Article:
There are still hundreds of SPACs searching for acquisition targets among the small handful of quality private businesses left, but how many of these entities will be able to consummate given the newly prevalent skepticism of the beleaguered shareholder base? No thanks, I’ll just take my cash back instead. There’s an index of de-SPAC’d SPACs that have already closed their transactions. It’s lost two thirds of its value since last February. It’s been a bloodbath for the ages. You may not know this but the last boom in SPACs ended with a wave of activist hedge funds killing deals they thought were inferior to the return of their capital plus interest. This wave will be the same, doggy bags in lieu of silver platters. Pack it up to go, we’re out of here.
The attitude of investors and traders is night and day versus a year ago. Where once there was a frenzy to get into whatever stock or coin was making new highs, there is now a feeling of “What’s the rush,? Tomorrow it will be lower.” A stock falls 20% the day after reporting earnings and the could-be buyers give that stock the matador treatment, leading to continued declines on day two, three and four. No rush. No FOMO. If you’ve got six or seven landmines in your portfolio that have already been detonated, you’re not out furiously searching for the eighth. How may falling knives do you expect the individual investor to reach their hand out for? No thanks, Amazon, I’m all set.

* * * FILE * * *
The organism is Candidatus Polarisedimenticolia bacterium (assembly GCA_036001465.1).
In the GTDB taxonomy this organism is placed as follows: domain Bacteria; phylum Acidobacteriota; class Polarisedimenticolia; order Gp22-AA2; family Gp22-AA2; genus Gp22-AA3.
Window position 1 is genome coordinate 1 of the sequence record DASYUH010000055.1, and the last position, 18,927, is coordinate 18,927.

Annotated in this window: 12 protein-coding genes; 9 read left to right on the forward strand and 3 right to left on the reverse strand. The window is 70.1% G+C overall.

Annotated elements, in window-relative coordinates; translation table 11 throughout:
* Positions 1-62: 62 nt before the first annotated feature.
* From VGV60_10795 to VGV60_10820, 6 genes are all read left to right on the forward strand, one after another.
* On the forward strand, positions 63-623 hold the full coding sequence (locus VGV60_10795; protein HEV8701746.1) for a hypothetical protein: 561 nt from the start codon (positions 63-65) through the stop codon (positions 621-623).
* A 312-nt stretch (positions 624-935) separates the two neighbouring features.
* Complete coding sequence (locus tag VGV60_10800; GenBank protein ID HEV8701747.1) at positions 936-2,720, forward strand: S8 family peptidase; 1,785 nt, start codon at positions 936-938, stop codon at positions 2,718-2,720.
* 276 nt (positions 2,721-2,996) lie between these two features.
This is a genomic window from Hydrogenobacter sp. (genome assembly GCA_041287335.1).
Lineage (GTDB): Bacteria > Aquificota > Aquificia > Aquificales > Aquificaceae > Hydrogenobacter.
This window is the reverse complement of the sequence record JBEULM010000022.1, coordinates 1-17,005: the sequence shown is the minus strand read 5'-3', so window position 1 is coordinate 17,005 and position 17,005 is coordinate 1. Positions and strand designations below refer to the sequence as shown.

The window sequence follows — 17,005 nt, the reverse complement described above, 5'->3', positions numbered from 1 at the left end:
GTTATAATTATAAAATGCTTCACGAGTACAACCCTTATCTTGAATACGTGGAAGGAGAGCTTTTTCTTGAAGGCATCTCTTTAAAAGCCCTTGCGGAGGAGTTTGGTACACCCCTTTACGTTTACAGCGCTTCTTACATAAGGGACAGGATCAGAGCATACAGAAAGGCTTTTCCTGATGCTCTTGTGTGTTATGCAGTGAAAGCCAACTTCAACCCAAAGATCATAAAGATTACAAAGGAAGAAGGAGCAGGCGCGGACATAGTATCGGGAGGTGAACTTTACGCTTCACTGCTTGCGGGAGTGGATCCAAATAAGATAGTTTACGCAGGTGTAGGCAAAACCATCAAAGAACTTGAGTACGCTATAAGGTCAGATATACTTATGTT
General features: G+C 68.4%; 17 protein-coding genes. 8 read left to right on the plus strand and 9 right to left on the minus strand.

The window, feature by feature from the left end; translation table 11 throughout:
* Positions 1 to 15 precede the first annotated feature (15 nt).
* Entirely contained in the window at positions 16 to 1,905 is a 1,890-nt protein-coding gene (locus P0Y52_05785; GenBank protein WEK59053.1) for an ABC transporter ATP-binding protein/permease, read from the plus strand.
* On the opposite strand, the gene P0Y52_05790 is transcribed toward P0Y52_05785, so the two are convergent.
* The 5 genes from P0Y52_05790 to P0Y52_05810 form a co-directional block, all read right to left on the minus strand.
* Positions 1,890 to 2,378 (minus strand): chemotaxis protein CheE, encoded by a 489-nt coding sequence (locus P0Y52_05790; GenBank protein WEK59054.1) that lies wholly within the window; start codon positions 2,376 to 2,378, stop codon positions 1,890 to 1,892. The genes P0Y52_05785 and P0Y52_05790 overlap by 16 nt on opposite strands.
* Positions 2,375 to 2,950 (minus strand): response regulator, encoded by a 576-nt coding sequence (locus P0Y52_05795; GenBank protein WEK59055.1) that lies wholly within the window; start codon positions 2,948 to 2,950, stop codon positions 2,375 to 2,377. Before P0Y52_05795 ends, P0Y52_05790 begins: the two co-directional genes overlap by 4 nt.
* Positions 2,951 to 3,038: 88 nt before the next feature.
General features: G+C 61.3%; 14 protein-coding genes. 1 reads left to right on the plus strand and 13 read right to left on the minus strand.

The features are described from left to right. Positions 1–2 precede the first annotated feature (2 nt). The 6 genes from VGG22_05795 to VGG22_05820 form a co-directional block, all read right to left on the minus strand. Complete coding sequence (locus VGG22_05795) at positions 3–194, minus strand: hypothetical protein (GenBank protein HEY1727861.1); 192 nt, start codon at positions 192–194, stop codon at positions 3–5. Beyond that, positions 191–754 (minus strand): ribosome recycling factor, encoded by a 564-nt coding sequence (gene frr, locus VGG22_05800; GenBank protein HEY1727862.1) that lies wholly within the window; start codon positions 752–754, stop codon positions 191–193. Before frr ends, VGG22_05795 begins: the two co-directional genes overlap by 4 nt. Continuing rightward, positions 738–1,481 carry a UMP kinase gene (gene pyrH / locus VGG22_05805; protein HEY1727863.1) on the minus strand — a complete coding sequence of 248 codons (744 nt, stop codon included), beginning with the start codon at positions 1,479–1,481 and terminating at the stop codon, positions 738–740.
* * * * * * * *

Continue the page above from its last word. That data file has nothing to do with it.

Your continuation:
And now that everyone’s attitudes have been sufficiently adjusted, perhaps we’re getting closer to the end of this process. That will, of course, depend on whether or not the real economy falls off the track. It’s too soon to know if financial conditions have already been tightened too much for the expansion to continue. The Fed has only hiked once, but the market has hiked significantly more and the cost of capital has gone up a great deal in a short period of time in anticipation of more. Prices are still rising on Main Street and the labor market is still hot as a pistol. Housing activity is slowing but still strong. Consumer spending is slowing but still positive.
The effects of this tightening of conditions have not yet been felt off of Wall Street. That’s the part we’re going to have to watch for this summer and fall. We won’t know if the Fed has overshot until some more time has gone by. But we know already how negatively all of the current conditions are currently being viewed. The surveys are ugly. The confidence has cratered. The attitude adjustment is nearly complete.